If investing in startups seems too risky, a safer option can be Worthy. You can still invest in small businesses through asset-backed loans. These companies might be less volatile although you only earn a fixed return of 5% on your investment.
You might also like Worthy if you don’t have the time or confidence to decide what is the best startup to invest in. With Worthy, you buy bonds in $10 increments and invest in their current loan portfolio. It’s very similar to earning interest from a bank savings account. Each bond has a 3-year maturity but you can sell at any time fee-free.
Even if you invest in startups on a platform like Start Engine or Seed Invest, Worthy can be an easy option to diversify your portfolio. Being able to sell your bonds fee-free gives you the flexibility of moving your cash from Worthy bonds into a startup when you find a good opportunity.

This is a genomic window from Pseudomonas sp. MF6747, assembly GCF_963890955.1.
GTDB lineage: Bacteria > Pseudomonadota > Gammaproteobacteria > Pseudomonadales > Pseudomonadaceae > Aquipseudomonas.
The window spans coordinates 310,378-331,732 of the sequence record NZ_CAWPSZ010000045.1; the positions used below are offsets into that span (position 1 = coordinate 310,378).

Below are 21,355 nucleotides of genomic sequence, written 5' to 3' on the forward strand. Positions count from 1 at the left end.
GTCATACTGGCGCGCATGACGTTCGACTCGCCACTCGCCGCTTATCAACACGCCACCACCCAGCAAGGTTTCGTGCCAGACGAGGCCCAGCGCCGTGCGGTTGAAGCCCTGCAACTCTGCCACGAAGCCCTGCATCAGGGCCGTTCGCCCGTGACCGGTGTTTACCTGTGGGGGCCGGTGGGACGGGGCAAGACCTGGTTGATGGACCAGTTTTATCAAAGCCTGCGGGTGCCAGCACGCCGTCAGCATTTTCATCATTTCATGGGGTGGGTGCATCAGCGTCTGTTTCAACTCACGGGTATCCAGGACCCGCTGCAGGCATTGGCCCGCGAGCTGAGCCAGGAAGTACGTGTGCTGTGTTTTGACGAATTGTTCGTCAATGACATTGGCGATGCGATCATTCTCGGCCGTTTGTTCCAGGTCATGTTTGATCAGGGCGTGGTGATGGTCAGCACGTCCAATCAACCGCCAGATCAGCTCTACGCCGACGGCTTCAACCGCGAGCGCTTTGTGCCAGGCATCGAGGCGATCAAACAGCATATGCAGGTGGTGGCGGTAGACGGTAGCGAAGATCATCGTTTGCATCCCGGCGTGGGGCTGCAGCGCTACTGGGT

Alternatives to Investing in Startups
Startup investing should only be a tiny portion of your portfolio at best. Most of your portfolio should still be in some of these less volatile assets instead.
One of the easiest ways to invest in stocks and bonds is through index funds. This is your most common investment option in your employer 401k plan. Instead of trying to find the next Amazon, Apple, or Microsoft, and index fund holds a position of each company in a certain market index. For example, an S&P 500 fund invests in the 500 largest publicly-traded companies on the U.S. stock exchange.
Another option is real estate investing. One option is owning rental property or flipping houses. Instead of investing in someone else’s business, you invest in your own as you strive to be a real estate mogul.